June = Hawaii

“Why, oh why, haven’t you posted any photos or stories, Coop?” asked a passerby. “I miss the good posts–the ones that made me laugh out loud before LOL was an abbreviation,” commented no one ever.

Well, the truth is that, shockingly, I’ve still been busy. And with a last-minute gig in Hawaii and a road trip to follow, that’s meant zero time for the things that matter most. Kidding–I am terrible at blogging, as you know. Luckily an awesome video documenting our Chile and Argentina road trip is a’comin’! Stay tuned.

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Locked in My House on the Way to Machu Picchu

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Doors in America can be locked and unlocked from either side. This is handy in the case of locking someone inside, needing to get out in the case of a fire, or because having locks any other way simply wouldn’t make sense. Any other method of padlocking from one side, or locking and not being able to unlock even when inside, would not only be a safety hazard, it flat-out wouldn’t make sense.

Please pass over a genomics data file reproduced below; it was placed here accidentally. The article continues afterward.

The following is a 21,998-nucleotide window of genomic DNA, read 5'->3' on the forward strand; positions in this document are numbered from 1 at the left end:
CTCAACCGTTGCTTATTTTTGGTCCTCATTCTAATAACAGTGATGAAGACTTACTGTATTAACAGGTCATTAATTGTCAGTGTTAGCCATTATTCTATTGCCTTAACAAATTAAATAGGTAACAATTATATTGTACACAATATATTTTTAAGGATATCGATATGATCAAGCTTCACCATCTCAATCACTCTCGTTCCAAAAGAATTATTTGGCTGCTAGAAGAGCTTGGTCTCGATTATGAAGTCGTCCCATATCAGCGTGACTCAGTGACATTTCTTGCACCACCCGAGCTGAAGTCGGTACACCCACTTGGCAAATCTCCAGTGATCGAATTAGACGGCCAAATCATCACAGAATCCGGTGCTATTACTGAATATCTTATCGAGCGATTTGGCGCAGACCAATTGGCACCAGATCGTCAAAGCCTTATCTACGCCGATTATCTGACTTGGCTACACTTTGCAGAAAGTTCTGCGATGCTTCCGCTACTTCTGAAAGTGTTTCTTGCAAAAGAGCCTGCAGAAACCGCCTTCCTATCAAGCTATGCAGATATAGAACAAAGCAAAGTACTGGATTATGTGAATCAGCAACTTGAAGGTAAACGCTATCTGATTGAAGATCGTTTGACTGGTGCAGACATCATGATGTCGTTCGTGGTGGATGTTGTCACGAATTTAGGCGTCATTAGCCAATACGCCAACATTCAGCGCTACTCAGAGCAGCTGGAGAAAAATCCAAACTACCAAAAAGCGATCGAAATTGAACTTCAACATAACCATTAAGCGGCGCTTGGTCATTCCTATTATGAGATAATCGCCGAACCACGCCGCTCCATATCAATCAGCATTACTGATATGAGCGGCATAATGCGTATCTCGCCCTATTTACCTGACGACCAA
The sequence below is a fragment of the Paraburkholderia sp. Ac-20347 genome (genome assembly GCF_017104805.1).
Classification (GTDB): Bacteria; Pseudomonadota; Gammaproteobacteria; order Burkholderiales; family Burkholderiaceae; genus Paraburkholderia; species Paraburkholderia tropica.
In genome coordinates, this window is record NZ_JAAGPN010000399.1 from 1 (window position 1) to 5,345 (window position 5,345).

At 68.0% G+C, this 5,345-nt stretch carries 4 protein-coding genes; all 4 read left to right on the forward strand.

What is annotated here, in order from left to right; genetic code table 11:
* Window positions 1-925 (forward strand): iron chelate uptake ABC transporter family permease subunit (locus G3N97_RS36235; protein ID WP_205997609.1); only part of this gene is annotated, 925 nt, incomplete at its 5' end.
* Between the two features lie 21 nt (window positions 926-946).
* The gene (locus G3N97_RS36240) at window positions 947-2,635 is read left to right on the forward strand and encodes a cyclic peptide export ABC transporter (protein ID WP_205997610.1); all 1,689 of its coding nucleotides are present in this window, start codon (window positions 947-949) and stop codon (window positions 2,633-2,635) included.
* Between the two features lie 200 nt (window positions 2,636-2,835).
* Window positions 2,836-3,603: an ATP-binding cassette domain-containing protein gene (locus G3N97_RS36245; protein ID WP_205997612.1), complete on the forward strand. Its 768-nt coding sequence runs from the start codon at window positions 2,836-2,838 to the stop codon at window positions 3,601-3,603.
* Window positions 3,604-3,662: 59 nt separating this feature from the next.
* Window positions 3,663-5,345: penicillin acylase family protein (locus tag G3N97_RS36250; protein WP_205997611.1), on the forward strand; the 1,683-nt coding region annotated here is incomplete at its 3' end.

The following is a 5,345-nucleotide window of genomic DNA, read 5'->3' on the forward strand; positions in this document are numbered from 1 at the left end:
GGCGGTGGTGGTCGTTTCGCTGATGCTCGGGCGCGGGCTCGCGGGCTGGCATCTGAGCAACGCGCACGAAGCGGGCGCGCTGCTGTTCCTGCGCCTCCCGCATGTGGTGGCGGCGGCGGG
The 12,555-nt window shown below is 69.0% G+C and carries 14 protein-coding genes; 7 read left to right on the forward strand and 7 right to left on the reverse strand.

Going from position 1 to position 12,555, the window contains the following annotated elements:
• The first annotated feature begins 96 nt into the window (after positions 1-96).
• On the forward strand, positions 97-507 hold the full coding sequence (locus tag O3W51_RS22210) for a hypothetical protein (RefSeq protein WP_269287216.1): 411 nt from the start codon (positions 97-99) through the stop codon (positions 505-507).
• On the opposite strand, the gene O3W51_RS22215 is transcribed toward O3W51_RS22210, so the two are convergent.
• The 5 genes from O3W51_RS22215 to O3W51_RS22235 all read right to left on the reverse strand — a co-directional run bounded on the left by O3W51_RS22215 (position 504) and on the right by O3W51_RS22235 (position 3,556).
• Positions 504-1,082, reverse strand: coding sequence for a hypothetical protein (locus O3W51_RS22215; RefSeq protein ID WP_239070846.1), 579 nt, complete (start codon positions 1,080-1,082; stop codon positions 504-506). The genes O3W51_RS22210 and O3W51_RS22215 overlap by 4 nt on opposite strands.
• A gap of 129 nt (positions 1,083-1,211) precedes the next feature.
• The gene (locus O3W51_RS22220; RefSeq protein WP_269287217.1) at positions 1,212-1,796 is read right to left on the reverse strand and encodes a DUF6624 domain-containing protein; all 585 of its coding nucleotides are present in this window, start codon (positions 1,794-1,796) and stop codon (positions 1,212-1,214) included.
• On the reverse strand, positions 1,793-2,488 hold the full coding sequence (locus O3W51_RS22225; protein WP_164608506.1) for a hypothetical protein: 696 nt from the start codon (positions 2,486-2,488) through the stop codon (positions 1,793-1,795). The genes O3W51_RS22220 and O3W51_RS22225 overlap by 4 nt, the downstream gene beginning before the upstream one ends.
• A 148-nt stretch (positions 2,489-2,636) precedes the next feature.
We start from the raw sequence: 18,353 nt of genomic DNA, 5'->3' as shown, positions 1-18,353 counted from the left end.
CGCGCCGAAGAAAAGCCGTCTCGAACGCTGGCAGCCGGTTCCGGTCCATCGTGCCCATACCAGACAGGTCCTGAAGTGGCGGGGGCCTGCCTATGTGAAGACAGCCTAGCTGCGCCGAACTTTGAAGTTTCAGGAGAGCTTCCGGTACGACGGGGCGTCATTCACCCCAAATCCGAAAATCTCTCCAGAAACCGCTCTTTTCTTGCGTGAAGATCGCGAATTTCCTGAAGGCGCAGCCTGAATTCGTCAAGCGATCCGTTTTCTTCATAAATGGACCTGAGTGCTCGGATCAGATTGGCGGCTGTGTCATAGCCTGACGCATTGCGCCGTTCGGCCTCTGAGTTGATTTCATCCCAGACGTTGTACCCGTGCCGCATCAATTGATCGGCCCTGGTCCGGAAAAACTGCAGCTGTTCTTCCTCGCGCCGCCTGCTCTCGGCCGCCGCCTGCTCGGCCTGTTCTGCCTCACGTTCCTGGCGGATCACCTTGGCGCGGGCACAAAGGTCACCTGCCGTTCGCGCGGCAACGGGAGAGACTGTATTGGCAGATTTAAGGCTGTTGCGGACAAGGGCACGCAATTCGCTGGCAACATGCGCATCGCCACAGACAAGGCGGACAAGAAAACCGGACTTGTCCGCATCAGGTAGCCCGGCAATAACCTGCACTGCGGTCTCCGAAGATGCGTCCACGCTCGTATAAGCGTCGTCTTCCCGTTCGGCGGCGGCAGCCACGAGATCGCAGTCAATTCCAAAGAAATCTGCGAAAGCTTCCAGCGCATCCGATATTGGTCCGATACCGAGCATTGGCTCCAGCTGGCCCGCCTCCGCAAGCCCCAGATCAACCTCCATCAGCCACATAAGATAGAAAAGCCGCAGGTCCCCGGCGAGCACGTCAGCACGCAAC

In much of Peru, as well as in many other crazy countries, doors can only be locked from one side. This is precisely how I got locked in the place where I was petsitting while on my way to Machu Picchu.